My name is Leslie Graves and I’m from Wisconsin. I’m glad you’re all here. From a very early age I wasn’t just pro-choice, but I also thought that abortion was a reasonable, and probably the right thing for a woman to do who wanted to achieve a quality, have a career, and take advantage of her education. So, before I was ever in an unexpected pregnancy, I would’ve known that I would have chosen an abortion.
As soon as I got pregnant when I was 20, I was in graduate school in philosophy. I immediately scheduled an abortion. It was a very physically safe abortion, it was a very kind, caring staff, a clean, nice clinic. So it was certainly quite inexplicable to me why two months later I couldn’t get out of bed in the morning because I was so depressed. I didn’t understand why I ended up dropping out of graduate school later that semester. And I certainly didn’t understand why, a few months later, I turned to my boyfriend with whom I had had the abortion and said, you know, “Let’s get married.” And I chose as our wedding date the weekend that our child would’ve been due, because that was the only way that this still, small voice inside me that affirms life knew how to acknowledge and memorialize my child at that time.
So as life went on I was still very pro-choice. I didn’t know why I was starting to hate myself. I didn’t know why whenever I was pregnant again, and I would be two and three months pregnant, I would wake up every morning and think that I probably should kill myself. So I would feel suicidal throughout my pregnancies. And when my babies were born, as much as I adored and loved them, I would wonder why I felt as if there was an invisible wall between us.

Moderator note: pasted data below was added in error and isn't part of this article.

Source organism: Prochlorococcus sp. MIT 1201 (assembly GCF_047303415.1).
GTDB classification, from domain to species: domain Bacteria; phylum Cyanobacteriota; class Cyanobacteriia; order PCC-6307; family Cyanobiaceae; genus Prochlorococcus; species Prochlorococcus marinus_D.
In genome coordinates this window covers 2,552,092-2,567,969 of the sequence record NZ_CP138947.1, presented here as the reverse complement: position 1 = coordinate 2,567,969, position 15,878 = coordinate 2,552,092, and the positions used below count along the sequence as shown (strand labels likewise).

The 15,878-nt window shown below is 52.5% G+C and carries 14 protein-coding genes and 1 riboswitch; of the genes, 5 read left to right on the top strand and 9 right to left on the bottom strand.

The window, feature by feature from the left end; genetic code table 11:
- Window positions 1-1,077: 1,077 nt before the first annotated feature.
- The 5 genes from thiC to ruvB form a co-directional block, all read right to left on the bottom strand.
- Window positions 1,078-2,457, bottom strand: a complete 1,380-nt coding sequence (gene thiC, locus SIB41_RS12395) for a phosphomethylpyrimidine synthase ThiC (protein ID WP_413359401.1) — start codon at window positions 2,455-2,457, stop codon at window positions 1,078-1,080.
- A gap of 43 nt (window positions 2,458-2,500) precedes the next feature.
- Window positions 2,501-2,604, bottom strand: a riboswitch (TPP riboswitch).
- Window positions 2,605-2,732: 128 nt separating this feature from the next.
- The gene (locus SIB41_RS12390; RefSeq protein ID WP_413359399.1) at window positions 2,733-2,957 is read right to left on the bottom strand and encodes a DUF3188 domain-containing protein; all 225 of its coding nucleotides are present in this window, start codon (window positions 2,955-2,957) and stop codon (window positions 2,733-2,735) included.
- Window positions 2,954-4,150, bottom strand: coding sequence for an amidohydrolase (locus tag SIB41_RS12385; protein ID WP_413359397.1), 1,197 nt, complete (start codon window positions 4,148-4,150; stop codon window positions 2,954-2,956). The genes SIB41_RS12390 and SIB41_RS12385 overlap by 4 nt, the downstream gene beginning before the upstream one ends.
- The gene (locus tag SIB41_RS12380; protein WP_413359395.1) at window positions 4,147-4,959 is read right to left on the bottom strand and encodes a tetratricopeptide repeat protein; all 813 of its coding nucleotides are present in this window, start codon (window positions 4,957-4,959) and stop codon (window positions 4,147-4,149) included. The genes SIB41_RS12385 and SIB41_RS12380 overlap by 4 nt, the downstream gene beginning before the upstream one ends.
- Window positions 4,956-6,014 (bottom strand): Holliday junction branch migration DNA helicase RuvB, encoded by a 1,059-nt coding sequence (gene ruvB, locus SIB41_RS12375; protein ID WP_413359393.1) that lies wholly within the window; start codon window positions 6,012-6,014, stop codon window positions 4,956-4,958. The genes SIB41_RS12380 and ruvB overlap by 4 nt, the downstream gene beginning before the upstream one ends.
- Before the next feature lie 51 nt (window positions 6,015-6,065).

So, my experience is that that still, small voice we are all born with, that knows that life is sacred, in spite of whatever ideologies we may embrace when we are young and foolish, is still there and speaks through us. And I’m sorry that Georgette started crying because now, I might.
The only thing – it’s been a wonderful day – but the only thing I wanted to say is that there’s, as Helen Keller says, there’s a great deal of suffering in this world, but there’s also a great deal of overcoming. But when I saw that sign that said that every child is wanted, what I wanted to say about that is that we all still want our children, but they are gone forever…